As the Eagles kick Carson Wentz to the curb for Sunday’s game against the Saints, they’re already commencing the process of posturing for a looming offseason mess with Wentz.
Step one in advance of potentially trading him in March: Create the impression that they won’t be trading him in March.
“None of this changes the belief that people have in Carson,” a team source “insisted” to Adam Schefter of ESPN.com.
In order to have any leverage in trade talks, the Eagles have to say they’re keeping Wentz. In order to have any sort of a positive relationship with Wentz if they can’t trade him, they also have to say they’re keeping Wentz.
The Eagles already are on the hook for $25 million in 2021 salary for Wentz. Another $15 million in 2022 salary becomes fully guaranteed on the third day of the 2021 league year. Thus, they need to figure out fairly quickly Wentz’s future, and if they’re going to entertain a trade they need to find a way to get suitors to the table.
The cap number associated with keeping Wentz exceeds $34 million. The cap number associated with trading Wentz approaches $34 million. But a trade in the three-day window when the league year begins avoids the $40 million in new cash obligations to Wentz.
This information is readily available, and it’s undoubtedly well known to any team that may be evaluating Wentz. If the Eagles create the impression that they’re motivated to sell, that can be used by an interested team to get the Eagles to take less for Wentz, and/or to get them to pay part of his 2021 or 2022 salary.
That’s what the Dolphins had to do to unload quarterback Ryan Tannehill‘s contract in 2019, paying $5 million in order to get a 2019 seventh-round pick and a 2020 fourth-round pick from the Titans for Tannehill and a 2019 sixth-round pick. The worst-case scenario, of course, would be a Brock Osweiler-style hot potato trade, pursuant to which the Eagles would have to send significant compensation simply to unload Wentz’s guaranteed pay.
In Osweiler’s case, the Browns essentially paid $16 million (ultimately, a little more than $15 million) for a second-round pick from the Texans. Cleveland had no desire to use Osweiler when trading for him; any team that would trade for Wentz presumably would try to salvage his career.
The Colts continue to be the team that makes the most sense for Wentz. Former Eagles offensive coordinator Frank Reich serves as the head coach, and the Colts will see both Philip Rivers and Jacoby Brissett become free agents in 2021. Indeed, if Reich doesn’t want Wentz despite having a history with him, that should be a bright red flag for any other team.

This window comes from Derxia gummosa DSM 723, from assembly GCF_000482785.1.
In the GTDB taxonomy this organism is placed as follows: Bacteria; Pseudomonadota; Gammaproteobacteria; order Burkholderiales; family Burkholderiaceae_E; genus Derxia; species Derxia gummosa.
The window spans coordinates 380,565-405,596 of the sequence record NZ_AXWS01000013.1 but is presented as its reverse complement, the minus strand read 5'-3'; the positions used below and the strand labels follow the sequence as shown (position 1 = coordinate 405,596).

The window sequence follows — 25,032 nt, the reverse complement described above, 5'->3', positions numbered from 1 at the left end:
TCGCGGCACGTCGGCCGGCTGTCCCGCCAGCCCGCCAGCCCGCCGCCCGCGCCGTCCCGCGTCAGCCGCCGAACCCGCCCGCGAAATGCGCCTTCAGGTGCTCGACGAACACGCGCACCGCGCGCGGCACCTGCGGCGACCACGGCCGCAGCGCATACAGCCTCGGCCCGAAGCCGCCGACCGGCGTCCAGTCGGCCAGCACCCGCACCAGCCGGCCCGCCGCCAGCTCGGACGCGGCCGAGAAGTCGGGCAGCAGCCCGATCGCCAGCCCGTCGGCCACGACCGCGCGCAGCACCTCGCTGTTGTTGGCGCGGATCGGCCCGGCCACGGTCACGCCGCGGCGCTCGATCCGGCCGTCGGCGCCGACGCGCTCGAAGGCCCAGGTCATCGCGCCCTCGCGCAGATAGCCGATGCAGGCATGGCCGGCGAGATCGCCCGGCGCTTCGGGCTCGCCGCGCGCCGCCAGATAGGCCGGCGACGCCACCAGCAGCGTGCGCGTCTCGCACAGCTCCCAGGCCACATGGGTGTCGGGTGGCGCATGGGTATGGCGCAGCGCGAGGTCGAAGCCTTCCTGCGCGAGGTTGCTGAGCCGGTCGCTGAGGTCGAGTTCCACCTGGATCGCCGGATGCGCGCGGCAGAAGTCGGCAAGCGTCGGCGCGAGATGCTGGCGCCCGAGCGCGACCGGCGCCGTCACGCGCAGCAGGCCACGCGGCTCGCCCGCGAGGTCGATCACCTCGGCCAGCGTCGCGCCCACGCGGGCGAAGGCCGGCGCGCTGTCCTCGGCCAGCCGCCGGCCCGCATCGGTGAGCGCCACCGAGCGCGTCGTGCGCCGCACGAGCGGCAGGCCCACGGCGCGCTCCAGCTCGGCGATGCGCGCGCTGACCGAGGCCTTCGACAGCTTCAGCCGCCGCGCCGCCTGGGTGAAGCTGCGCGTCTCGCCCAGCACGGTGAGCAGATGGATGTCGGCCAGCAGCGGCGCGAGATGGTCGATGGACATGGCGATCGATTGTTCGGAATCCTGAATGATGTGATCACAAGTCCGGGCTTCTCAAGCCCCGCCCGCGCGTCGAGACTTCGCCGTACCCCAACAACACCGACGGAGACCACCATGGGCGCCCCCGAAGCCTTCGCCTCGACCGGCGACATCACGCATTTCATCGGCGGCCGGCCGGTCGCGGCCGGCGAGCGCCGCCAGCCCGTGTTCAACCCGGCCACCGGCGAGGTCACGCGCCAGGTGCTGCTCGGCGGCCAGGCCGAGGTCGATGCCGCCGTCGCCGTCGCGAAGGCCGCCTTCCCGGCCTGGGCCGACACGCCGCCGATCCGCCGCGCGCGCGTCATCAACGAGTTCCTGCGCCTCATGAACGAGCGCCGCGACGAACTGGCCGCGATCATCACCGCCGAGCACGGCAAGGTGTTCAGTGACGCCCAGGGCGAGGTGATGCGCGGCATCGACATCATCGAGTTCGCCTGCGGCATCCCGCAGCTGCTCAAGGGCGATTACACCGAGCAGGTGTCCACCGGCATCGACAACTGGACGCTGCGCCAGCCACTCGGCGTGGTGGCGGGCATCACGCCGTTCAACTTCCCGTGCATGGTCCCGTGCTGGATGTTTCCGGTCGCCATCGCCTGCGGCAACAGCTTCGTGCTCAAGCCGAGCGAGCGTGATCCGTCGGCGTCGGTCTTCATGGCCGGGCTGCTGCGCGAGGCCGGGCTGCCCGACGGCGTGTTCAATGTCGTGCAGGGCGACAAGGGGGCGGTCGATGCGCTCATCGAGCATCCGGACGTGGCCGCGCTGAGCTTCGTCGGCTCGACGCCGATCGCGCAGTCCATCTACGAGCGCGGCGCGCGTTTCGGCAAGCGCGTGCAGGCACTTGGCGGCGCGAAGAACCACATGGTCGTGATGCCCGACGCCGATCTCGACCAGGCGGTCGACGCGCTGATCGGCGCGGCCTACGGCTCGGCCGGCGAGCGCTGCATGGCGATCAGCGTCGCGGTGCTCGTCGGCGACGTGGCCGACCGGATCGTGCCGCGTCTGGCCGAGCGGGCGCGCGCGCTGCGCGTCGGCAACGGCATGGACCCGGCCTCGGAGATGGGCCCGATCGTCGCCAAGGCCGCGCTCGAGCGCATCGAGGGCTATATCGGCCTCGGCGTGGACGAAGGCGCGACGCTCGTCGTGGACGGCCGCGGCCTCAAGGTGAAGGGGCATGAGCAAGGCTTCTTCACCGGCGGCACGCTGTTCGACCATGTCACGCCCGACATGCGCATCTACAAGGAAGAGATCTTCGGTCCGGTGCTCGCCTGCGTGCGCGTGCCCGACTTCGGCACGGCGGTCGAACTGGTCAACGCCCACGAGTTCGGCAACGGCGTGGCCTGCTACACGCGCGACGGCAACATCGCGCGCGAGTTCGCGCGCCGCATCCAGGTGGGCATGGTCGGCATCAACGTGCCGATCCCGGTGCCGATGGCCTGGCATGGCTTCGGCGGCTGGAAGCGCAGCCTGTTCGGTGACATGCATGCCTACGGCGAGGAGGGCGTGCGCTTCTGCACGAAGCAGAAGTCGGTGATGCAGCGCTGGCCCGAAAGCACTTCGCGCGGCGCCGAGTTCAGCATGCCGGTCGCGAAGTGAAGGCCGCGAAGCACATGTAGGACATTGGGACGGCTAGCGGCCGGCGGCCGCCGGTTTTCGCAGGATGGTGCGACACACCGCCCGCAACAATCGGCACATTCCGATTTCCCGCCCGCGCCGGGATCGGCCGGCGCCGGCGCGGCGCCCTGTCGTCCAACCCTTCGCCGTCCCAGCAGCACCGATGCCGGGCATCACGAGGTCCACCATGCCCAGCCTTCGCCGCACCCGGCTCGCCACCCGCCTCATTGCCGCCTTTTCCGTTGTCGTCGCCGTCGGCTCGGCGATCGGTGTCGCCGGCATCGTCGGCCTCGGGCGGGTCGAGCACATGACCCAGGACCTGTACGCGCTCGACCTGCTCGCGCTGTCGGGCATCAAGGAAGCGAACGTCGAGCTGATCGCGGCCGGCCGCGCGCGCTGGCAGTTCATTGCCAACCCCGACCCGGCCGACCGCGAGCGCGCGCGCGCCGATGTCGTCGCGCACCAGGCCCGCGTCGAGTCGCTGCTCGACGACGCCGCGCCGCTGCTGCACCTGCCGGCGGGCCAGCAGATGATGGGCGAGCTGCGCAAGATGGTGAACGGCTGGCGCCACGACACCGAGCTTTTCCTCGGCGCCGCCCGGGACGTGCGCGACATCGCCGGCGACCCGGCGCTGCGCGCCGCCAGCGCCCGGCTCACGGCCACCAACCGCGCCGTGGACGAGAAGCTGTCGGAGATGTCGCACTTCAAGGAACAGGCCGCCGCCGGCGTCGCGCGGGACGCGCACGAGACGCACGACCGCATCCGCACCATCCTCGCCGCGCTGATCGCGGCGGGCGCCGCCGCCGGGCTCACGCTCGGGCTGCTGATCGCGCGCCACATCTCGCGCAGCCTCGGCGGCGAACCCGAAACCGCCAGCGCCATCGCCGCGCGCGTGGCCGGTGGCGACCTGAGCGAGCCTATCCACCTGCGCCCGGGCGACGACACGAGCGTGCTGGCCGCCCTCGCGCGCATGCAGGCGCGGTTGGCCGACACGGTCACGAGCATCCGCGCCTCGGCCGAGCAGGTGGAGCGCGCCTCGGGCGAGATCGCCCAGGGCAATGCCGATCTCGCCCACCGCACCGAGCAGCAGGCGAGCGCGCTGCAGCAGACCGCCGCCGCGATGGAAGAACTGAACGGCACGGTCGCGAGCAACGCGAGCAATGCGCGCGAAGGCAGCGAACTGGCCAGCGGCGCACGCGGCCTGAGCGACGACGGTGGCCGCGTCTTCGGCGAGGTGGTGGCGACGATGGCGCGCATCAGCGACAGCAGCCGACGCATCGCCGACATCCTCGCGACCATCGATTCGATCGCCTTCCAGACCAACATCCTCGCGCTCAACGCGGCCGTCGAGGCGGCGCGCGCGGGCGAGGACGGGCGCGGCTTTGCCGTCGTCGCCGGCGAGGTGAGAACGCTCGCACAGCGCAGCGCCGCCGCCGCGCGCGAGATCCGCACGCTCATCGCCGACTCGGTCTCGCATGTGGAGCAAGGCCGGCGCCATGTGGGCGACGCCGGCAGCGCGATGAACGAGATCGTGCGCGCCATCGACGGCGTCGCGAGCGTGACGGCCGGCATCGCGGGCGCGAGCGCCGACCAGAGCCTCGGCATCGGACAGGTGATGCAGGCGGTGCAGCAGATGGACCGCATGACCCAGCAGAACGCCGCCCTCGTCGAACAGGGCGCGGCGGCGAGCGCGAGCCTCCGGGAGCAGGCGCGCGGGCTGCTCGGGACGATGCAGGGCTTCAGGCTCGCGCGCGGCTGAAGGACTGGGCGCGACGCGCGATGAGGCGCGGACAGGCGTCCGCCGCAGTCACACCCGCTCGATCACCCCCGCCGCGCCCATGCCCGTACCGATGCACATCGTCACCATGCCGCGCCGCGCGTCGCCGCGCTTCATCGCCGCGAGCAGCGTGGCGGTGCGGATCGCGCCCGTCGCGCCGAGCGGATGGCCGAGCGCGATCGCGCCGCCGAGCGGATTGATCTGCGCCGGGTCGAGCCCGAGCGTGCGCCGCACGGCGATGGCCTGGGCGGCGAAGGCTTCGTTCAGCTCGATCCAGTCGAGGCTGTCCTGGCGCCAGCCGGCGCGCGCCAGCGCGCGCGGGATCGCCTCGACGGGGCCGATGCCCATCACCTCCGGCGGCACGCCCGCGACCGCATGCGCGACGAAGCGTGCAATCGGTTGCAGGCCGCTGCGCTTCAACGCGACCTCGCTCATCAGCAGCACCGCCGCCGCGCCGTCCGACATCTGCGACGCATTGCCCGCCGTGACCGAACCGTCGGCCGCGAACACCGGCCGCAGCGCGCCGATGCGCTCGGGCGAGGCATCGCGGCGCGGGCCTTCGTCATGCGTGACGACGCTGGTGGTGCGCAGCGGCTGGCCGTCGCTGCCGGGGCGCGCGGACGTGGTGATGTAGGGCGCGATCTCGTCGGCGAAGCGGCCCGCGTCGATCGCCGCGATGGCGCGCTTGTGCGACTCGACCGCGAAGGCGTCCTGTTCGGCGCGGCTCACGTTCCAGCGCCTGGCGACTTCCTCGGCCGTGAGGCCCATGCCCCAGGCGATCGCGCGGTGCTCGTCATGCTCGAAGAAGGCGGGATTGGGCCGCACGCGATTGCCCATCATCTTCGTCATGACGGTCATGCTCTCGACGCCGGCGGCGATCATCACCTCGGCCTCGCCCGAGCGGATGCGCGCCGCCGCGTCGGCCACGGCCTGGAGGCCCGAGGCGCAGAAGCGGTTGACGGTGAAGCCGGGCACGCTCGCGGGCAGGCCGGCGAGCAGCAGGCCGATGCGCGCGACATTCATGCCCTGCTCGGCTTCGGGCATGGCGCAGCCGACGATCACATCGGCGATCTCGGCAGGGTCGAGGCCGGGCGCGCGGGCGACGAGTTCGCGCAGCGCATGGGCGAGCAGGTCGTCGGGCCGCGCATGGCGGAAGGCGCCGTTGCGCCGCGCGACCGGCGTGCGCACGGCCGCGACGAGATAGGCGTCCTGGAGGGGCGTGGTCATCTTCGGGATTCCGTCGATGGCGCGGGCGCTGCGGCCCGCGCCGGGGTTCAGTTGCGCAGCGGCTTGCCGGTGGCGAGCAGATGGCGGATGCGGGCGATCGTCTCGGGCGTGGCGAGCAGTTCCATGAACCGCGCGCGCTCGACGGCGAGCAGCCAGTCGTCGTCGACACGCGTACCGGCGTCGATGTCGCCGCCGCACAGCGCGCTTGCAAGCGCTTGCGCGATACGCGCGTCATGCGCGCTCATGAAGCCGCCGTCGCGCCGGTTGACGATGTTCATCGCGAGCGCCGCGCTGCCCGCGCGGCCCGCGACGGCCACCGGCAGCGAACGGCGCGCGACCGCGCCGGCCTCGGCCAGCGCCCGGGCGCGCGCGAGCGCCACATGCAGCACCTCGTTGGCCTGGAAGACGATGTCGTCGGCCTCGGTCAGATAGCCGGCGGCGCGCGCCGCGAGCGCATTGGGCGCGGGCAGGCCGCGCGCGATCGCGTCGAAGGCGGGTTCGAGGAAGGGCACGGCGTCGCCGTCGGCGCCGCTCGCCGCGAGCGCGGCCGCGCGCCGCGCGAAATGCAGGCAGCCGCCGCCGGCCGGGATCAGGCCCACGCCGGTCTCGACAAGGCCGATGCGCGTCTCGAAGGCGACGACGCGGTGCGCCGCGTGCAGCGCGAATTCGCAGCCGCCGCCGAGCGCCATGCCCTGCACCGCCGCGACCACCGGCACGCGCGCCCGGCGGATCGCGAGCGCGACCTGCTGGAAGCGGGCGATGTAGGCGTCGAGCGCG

Whether it’s the Colts or anyone else, the Eagles need leverage in order to get the most they can for the asset they’d likely love to unload. So they’re telling Schefter what they need to say, hopeful that he’ll spread the word.
And so he’s spreading the word, just like he did in early 2019, when he reported that the Eagles were expected to use the franchise tag on quarterback Nick Foles and then try to trade him, citing unnamed “sources on other teams who have been in touch with Philadelphia” — a deft move that created the impression that other teams were considering trading for Foles, despite having the $24.685 million 2019 quarterback franchise tag as the starting point for a multi-year deal.
It didn’t work. The Eagles ultimately didn’t tag Foles because they knew they couldn’t trade him, because no one was going to give the Eagles trade compensation and pay Foles that kind of money.
In this case, it remains to be seen whether the Eagles’ insistence that they’re keeping Wentz will get someone to make some/any offer that the Eagles wouldn’t refuse. Although they may be able to find a way to move on from Wentz without giving up a second-round pick and/or paying millions in his 2021 or 2022 compensation, the Eagles will have a very hard time getting anything to close to what they could have gotten for Wentz if they had decided after the 2018 season to keep Foles and to trade Wentz.
Sure, Foles hasn’t been great in the two seasons since he left the Eagles. In hindsight, however, the Eagles would have had a far easier time cleaning up the mess associated with keeping Foles than they’ll have cleaning up the mess associated with keeping Wentz.